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We now come to the last, and most advanced, theurgic operation, the Theourgikê Anagôgêor Theurgic Ascent (also known as the Hieratic Ascent). Althoughthe procedures are similar to the operations already discussed, inparticular Desmos kai Eklusis, thereis a crucial difference between Ascent and all the other operations,for in those operations the Divinity is always experienced as "other,"but by means of the Anagôgê you ascend so that your soul,so far as is possible for a mortal, unites with a God. In thisway you experience deification(theôsis).
Thus the goal of theurgic ascent is union (henôsis) with a God. This may be any God, including even the Demiurge and The Ineffable One (an especially difficult operation). By means of this union you may experience your own inherent divinity and your continuity with The One, and thus, by means of the union, come to be in better harmony with Providence. Consciously experiencing your participation in Providence gives meaning to life.
The stages of the Theurgic Ascent are essentially similar to those of the Contemplative and Erotic Ascents, but the Theurgic Ascent makes more use of ritual (material substances and actions). Therefore, it may be effective when the other, more interior, ascents are not.
By the principle of like knows like, it is the image of The One in your own soul (called the Flower of the Whole Soul, Anthos Pasês tês Psukhês) that is able to unite with The Inefffable One. (See "Personal Daimones" previous pages on the Flower of the Soul.) By means of this "knowledge through identification," your individual One comes to participate more perfectly in The One Itself. This is the turn back toward the One (the ultimate source), known as the Epistrophê(Return; recall "Triadic Structure" in Part I), by which your soul becomes the energeia actualizing the power (dunamis) of the One. This is our destiny.
To accomplish the ascent, the parts of your soul that are more like The One must be separated from those that are less like It. This separation is accomplished by a symbolic death: "dying before you die." Before describing the procedure it is necessary to explain that the ascent is a cooperative activity beween the Initiate (masc. Tetelesménos, femn. Tetelesménê), who makes the ascent, and an Initiator (Telesiourgós) or Theurgist (Theourgós), who usually has (human) assistants. (As for Desmos, it is possible, but difficult, for a Theurgist-Initiate to make the ascent on their own.)
Step 1: Purification and Protection
Preparatory to the ascent is the Purification (Kátharsis) of the Soul, its Vehicle (ókhêma), and the Body. The principal goal is to facilitate the ascent by making the initiate as similar to the Gods as possible. Purification of the body may include a ritual bath (as in Desmos), sexual abstinence, and dietary restrictions or prescriptions, as appropriate to the Deity. The bath corresponds to the washing of the corpse, and after it the initiate dresses in a khitôn termióeis (funeral robe), which is a loose ankle-length tunic, white or mostly white in color. In addition, the initiate is purified by Burning Brimstone and is annointed with olive oil and other perfumed unguents. These preparations also will facilitate purification of the soul's vehicle, the goal being to make it "well-wheeled" (eútrokhon) for the ascent. Purification of the soul is directed toward quieting the lower parts of the soul, which do not ascend. To this end, the techniques described under "Contemplative Ascent" are appropriate. Clearly, these skills are not developed overnight; some of them require a lifetime of practice.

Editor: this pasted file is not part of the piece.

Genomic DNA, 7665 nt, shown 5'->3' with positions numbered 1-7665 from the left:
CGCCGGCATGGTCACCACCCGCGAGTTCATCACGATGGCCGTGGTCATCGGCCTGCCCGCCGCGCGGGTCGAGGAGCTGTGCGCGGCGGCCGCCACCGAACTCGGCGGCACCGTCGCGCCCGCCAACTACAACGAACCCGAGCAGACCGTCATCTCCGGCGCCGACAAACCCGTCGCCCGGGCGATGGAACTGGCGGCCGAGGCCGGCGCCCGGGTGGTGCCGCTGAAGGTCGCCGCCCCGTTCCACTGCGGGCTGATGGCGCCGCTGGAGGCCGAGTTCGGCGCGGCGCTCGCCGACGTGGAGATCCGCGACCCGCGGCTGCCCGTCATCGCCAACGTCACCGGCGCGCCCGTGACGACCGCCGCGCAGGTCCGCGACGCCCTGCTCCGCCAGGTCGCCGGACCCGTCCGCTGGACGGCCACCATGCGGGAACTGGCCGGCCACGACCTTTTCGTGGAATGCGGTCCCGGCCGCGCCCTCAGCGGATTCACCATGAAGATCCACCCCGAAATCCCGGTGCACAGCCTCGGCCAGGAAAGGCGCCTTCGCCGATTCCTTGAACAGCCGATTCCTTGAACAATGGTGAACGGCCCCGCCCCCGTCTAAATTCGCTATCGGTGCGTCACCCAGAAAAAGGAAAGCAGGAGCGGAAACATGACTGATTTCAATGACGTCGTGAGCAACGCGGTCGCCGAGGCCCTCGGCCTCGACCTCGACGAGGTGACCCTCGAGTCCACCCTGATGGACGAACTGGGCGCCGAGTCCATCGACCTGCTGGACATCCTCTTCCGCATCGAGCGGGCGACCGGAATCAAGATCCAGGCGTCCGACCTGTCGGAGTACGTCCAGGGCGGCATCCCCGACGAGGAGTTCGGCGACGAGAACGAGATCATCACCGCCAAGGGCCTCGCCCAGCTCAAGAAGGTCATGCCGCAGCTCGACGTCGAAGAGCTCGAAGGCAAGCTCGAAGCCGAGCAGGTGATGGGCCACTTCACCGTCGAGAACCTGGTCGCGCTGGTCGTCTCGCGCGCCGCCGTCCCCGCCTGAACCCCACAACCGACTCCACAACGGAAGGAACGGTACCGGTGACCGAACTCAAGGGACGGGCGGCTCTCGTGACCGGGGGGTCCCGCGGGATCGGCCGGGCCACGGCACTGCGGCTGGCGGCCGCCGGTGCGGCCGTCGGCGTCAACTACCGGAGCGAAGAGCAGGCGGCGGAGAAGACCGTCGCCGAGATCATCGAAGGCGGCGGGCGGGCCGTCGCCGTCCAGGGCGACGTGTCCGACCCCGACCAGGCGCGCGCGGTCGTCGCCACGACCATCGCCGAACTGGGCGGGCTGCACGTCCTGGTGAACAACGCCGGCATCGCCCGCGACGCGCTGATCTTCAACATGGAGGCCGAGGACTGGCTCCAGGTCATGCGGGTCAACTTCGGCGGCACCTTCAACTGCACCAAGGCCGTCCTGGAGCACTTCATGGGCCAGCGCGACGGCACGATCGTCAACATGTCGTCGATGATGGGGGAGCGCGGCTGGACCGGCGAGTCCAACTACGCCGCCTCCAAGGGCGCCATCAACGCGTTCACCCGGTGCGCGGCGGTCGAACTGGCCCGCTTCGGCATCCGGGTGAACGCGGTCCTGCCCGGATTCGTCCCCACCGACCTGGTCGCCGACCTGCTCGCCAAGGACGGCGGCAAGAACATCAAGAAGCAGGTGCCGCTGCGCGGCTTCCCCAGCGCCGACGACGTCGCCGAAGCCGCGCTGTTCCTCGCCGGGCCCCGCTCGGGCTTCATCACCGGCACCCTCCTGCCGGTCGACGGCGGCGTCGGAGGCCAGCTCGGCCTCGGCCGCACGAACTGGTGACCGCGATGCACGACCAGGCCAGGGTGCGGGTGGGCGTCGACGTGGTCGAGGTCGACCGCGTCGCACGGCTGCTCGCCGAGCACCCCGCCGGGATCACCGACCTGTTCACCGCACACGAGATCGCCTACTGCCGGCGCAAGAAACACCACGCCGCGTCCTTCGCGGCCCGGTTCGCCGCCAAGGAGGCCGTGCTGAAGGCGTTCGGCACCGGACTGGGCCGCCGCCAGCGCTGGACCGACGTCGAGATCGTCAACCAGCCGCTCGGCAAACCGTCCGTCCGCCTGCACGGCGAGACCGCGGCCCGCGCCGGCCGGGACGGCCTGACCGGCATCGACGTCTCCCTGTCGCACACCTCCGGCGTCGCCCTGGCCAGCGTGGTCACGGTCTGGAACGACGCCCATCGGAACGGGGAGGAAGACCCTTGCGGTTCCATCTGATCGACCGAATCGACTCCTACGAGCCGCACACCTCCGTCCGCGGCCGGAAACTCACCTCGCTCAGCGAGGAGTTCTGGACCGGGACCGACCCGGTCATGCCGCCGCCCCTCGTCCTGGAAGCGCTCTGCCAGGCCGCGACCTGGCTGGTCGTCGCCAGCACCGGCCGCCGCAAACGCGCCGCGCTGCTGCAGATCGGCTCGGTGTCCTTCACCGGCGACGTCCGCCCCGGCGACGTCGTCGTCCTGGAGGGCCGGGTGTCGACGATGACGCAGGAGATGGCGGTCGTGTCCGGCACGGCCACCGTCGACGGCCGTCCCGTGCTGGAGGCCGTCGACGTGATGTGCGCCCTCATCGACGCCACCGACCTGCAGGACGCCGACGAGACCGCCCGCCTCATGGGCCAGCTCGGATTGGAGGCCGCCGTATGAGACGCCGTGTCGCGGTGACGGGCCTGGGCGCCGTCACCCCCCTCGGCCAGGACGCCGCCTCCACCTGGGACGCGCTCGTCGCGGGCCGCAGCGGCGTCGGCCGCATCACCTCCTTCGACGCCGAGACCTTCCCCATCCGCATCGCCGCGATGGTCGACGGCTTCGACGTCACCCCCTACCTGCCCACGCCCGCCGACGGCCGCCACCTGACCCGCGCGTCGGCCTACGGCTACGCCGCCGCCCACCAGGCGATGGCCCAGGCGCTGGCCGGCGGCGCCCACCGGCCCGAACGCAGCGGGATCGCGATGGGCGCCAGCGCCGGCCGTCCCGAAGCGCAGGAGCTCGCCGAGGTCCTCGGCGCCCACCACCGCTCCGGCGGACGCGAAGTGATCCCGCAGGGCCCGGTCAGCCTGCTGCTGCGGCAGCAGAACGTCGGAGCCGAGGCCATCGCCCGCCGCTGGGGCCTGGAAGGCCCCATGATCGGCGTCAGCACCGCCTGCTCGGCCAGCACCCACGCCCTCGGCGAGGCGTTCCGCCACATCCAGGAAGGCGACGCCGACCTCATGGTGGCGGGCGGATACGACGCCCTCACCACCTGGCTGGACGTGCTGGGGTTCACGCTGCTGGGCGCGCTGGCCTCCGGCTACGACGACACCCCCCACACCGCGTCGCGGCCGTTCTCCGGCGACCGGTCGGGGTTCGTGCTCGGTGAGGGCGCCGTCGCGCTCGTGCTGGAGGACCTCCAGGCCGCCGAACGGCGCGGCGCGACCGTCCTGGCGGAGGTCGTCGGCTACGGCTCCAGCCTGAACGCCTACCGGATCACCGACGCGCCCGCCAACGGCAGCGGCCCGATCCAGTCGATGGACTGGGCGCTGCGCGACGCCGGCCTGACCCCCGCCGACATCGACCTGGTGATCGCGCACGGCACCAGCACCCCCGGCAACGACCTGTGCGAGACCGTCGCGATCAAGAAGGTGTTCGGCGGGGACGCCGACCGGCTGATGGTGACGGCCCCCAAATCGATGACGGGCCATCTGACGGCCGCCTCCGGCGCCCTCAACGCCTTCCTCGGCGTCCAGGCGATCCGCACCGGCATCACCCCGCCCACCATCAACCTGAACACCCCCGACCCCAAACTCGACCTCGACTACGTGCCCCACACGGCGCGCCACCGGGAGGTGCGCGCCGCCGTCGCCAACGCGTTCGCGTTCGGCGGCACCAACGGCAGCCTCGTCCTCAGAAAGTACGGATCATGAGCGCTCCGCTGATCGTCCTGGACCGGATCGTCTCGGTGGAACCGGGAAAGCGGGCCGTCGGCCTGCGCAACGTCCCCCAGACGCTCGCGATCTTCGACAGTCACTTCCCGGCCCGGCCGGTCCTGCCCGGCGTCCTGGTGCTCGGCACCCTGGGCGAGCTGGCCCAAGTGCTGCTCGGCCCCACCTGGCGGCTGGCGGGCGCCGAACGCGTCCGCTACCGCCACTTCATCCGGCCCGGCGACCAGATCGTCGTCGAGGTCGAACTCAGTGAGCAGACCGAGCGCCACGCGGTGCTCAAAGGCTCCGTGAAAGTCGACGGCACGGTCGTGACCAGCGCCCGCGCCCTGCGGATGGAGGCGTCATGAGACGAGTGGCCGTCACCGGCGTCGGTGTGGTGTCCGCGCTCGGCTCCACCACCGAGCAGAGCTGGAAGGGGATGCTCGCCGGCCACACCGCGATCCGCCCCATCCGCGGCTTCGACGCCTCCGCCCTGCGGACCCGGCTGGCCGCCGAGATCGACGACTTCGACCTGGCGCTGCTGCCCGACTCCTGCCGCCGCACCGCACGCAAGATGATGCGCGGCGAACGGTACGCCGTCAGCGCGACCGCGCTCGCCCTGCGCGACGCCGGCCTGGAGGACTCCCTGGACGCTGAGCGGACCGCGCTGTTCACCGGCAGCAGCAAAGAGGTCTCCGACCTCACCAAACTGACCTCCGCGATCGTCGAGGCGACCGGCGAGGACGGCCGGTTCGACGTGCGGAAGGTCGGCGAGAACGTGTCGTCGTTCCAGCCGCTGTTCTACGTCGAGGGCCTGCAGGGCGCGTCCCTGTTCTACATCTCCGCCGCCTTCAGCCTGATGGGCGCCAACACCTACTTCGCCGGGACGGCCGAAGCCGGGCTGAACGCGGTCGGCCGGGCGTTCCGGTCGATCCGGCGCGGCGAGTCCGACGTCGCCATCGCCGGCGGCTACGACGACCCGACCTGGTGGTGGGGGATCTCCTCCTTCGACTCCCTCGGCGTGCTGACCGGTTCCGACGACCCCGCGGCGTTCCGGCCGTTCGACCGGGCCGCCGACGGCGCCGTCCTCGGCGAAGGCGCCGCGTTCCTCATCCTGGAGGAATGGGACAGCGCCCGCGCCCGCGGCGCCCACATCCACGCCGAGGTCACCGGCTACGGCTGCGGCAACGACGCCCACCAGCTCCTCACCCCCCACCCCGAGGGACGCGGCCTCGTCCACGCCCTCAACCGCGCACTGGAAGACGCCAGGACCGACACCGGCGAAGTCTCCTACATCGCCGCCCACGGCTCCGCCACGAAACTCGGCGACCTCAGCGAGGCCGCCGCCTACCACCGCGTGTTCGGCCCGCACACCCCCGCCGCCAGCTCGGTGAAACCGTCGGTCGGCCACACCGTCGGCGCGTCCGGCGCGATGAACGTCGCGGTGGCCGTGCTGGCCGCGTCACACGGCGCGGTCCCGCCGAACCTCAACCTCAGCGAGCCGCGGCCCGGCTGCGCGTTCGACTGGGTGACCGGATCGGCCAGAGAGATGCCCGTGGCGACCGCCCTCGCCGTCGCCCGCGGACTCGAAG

While, on the one hand, purification is intended to eliminate those influences that may impede the ascent, on the other hand we aid the ascent by means of sumbola and sunthêmata appropriate to the Deity who is our goal. Physical sunthêmata may be worn, ingested, or placed in the ritual area. Nonphysical sunthêmata, such as hymns, prayers, and chants, will be recited out loud or in the initiate's mind as the ascent proceeds.
Intermediate between purfications and sumbola are the apotrópaia, or averting charms, whose purpose is to ward off the Material Daimones, known as the Dogs of Hekate, for She is
the Driver of the Dogs of Water, Earth, and Air. (C.O. fr. 91)
(For more on Hekate, see Pt. II, "Hekate" and "Mediating Spirits" above.) The Material Daimones are not hostile, as is sometimes supposed, but it is their function in the Cosmos to carry forth the Ideas into material embodiment. Thus, in the ascent we oppose Their natural activity, and therefore They must be placated.
While the Material Daimones are agents of Procession (Próödos), the Heroes are agents of the Return (Epistrophê). Therefore, the Heroes, especially Heracles (see "Examples of Heroization" in "Fire" in Opsopaus, AGEDE), may be invoked to keep the Material Daimones at bay and to facilitate the ascent. This will be more effective if, through a prior Sustasis, you have recruited the Hero as a Paredros.
An apotrópaion may be a physical charm hung or tied on the initiate (called a períapton, "tied-on thing"), or it may be less material: an apotropaic prayer, chant, or hymn. The principles of sumbola and sunthêmata apply. In this way the initiate is "well-equipped" for the ascent, "all-armored" (pánteukhos) in Plato's t